Otherwise I have to listen to her for 2 - 4 hours because she cant fall asleep without giving me a minute by minute reaccount of her whole day plus her dreams from the night before were followed by a full Q & A over what I did for the day and what I may have dreamed about the night before.

I'm pretty sure she has ADD as well.

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#6

Re: Smart Alarms and Better Sleep

12/09/2013 6:40 PM

Liked you explanation of the sleep stages. I am not sure I would like to sleep with a Zeo Headband. It would most likely affect my sleep in a negative way. I would try the Sleep Cycle if they had an android app.

I have also noticed that I function better during the day if I allow myself to wake up naturally instead of using an alarm. Even setting the alarm will cause me to wake up before it goes off. Seems like an alarm that wakes you gradually would be more effective, slowly bringing you to a lighter stage of sleep. Maybe an alarm that had a staged snooze, one that starts out with low noise progressing to a louder sound, bringing you awake slowly, from a deep sleep to a the lighter stages of sleep before waking you. A good way to start your day.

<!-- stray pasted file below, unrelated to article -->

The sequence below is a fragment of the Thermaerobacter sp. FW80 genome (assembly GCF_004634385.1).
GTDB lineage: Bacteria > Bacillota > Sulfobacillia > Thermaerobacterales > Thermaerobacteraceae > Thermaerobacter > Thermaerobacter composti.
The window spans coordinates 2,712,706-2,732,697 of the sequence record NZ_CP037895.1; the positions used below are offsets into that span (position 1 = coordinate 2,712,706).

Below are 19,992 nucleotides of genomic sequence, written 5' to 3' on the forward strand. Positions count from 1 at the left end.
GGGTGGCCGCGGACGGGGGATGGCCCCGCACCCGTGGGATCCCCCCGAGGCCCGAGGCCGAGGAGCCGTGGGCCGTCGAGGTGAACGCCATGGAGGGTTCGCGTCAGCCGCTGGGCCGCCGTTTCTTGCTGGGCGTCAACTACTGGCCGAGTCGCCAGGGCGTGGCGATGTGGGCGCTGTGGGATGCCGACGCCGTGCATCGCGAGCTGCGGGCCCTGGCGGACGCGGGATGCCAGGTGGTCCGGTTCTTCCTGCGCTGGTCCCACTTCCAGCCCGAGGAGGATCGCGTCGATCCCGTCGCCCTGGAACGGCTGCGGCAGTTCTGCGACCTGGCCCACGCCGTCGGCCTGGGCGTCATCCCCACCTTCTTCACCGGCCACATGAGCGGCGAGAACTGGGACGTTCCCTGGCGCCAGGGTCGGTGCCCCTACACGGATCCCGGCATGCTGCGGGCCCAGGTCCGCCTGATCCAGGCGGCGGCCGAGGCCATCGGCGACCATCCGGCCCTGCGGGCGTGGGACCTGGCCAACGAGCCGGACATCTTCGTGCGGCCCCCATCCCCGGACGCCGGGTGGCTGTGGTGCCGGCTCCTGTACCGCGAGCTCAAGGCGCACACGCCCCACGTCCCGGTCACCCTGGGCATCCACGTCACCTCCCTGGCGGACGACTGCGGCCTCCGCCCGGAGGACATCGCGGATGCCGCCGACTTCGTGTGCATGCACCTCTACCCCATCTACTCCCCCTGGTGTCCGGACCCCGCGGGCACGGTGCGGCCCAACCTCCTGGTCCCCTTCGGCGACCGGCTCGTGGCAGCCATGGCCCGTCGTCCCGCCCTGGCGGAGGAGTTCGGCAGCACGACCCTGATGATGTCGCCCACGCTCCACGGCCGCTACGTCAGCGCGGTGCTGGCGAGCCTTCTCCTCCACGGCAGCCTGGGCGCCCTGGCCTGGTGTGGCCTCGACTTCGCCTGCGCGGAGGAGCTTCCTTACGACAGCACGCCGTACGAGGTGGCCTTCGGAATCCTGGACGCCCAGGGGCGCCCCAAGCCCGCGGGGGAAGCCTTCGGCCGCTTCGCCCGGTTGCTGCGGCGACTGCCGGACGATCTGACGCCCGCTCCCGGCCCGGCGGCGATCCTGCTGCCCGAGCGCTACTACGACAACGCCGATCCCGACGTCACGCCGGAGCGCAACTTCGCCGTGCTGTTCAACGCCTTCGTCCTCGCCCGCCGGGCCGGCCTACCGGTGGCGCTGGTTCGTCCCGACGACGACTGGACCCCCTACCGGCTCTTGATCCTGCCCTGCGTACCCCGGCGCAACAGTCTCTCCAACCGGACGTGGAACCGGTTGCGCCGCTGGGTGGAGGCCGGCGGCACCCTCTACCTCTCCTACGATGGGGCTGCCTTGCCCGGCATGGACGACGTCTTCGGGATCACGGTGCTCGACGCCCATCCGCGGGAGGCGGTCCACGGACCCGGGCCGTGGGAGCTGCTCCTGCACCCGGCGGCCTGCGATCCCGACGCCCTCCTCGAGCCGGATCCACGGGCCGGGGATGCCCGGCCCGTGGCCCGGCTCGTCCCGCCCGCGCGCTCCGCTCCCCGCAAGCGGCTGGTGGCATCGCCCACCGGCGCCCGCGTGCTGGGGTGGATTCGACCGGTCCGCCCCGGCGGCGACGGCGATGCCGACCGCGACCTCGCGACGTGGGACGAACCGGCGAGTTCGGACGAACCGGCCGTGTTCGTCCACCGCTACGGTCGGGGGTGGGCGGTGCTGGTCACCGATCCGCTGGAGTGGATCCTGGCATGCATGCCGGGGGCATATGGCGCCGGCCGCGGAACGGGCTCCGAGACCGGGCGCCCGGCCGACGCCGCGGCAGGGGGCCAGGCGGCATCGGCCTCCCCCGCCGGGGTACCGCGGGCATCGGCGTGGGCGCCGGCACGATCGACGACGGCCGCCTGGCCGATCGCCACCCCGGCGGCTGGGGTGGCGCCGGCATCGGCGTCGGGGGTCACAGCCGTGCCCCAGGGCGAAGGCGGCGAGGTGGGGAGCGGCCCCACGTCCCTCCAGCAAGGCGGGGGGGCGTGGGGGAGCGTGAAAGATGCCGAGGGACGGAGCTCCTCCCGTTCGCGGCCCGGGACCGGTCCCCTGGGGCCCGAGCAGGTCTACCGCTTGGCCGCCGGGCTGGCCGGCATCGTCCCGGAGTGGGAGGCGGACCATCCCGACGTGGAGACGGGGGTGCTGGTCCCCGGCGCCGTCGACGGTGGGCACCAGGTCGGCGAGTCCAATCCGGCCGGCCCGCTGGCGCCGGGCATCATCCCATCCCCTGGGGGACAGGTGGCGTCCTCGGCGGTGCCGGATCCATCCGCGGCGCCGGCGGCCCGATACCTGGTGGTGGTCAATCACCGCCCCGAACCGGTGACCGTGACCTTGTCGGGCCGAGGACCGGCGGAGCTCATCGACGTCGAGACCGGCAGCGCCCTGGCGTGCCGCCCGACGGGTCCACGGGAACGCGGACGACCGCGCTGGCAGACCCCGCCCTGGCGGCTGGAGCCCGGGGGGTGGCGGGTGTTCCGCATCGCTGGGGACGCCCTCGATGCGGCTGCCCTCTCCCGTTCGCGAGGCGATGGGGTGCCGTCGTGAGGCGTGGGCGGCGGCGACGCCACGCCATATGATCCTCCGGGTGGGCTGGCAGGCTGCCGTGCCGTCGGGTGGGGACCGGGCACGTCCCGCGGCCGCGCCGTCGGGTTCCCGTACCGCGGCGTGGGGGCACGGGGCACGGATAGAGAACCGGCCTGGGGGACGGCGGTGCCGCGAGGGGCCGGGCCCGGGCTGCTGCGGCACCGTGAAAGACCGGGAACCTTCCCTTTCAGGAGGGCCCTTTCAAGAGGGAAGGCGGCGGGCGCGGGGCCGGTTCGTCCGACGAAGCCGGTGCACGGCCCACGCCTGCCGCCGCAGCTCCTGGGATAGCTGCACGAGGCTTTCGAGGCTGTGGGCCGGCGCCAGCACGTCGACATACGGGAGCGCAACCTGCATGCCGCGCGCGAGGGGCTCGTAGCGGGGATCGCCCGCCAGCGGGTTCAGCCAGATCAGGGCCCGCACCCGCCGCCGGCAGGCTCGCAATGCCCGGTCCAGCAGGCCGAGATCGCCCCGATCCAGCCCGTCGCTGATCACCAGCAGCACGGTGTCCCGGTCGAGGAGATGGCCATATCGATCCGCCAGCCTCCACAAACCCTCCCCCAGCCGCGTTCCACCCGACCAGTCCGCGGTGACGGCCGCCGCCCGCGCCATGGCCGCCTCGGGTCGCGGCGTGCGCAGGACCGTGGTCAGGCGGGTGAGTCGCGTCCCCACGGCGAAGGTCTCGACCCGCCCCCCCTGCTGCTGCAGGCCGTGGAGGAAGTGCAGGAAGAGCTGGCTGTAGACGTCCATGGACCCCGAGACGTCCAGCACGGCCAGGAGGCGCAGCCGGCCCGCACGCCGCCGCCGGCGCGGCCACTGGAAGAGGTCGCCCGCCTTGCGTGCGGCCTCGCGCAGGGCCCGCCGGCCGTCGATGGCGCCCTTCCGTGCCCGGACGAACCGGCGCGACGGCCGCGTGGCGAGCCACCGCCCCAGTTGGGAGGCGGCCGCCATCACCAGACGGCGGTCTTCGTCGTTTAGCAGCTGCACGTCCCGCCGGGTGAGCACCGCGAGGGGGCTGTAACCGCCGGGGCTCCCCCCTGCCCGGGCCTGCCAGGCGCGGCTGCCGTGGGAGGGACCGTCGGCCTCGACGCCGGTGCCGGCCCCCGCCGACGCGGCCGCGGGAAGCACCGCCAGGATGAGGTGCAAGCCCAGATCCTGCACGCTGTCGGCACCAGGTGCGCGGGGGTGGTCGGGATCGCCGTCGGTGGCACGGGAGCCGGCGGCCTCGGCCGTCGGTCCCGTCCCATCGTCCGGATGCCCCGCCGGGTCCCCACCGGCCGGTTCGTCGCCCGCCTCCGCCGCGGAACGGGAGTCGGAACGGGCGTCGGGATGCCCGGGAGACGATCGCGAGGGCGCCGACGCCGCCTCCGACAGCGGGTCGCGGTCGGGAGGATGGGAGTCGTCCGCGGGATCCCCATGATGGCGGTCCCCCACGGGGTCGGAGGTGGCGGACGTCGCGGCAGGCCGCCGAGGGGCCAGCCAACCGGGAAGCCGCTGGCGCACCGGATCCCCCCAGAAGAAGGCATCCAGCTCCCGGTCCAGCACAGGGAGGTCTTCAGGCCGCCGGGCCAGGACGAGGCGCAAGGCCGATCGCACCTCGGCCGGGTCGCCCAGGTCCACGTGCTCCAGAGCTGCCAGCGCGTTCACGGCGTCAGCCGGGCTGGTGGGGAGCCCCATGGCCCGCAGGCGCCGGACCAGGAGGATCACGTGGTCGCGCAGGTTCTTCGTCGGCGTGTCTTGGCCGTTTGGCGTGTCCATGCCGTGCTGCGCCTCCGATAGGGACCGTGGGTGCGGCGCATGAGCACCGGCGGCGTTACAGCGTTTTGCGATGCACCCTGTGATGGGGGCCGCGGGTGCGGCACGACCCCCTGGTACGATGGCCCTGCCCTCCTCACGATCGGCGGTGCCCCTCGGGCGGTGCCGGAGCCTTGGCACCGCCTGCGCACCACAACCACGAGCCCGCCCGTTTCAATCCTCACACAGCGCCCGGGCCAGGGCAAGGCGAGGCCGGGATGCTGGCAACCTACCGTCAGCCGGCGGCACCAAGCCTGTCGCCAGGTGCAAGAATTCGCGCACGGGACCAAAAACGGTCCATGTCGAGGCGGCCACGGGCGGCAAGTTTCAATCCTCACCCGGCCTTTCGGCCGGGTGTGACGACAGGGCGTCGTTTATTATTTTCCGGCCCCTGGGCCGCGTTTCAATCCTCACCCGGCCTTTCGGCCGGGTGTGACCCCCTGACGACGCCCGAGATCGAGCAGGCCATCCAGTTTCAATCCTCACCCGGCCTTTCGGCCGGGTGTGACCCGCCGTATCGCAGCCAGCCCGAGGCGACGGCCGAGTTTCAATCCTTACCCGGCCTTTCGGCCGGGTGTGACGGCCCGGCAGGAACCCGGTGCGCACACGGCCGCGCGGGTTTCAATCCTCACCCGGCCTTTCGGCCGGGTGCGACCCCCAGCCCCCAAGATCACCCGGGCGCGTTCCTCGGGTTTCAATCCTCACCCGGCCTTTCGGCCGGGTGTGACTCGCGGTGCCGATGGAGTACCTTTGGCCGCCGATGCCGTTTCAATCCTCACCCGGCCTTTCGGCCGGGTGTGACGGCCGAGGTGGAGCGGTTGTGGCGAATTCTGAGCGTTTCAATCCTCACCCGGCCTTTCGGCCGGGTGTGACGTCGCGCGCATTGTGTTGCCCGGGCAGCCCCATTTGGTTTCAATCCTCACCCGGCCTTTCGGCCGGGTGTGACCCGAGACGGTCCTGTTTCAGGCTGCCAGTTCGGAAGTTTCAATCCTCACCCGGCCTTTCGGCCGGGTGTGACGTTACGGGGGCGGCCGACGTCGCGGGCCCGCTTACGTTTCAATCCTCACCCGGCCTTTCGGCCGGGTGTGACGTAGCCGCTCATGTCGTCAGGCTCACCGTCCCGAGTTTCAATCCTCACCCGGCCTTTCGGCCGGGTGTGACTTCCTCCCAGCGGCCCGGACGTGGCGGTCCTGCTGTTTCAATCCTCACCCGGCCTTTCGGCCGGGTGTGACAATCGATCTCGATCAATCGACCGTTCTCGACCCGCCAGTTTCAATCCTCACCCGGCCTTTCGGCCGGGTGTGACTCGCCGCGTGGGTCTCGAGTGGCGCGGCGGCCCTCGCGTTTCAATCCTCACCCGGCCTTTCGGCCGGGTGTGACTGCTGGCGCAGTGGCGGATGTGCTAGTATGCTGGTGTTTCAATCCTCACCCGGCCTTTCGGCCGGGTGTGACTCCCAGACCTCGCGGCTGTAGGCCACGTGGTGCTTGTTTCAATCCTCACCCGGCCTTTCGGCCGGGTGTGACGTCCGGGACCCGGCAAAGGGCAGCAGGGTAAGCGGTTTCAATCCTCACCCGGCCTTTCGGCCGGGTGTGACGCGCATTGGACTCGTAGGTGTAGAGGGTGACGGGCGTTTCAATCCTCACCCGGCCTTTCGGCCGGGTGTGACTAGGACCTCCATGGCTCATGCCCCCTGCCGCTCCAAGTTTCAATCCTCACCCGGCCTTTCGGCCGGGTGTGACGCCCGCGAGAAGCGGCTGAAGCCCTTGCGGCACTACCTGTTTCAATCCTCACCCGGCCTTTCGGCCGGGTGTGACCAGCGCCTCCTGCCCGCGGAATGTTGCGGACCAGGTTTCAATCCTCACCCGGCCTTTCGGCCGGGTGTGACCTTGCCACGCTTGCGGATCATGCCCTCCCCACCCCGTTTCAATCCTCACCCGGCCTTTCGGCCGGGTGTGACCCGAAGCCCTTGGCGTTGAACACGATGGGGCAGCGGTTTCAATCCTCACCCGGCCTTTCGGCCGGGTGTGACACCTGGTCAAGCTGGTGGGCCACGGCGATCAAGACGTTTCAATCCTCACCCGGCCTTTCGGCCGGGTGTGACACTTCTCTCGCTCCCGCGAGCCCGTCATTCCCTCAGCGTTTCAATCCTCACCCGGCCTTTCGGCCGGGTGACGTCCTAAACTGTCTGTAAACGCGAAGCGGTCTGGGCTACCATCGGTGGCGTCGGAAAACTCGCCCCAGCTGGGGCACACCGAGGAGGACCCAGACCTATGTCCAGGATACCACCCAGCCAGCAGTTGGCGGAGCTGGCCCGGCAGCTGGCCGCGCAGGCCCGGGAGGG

I find I take a long time to fall asleep and, as a others mentioned, cannot focus well if I don't get the right amount of sleep each night. Maybe I have adult ADD Haven't tried melatonin though. I have done the sleep study thing and it only seems to be set up to sell sleep apnea equipment.

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Re: Smart Alarms and Better Sleep

12/10/2013 10:23 AM

Try one of the "artificial sunrise" type of alarms. They gradually increase from dark to light, instead of using sound.

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Re: Smart Alarms and Better Sleep

12/12/2013 5:17 PM

Thanks, I will look into it.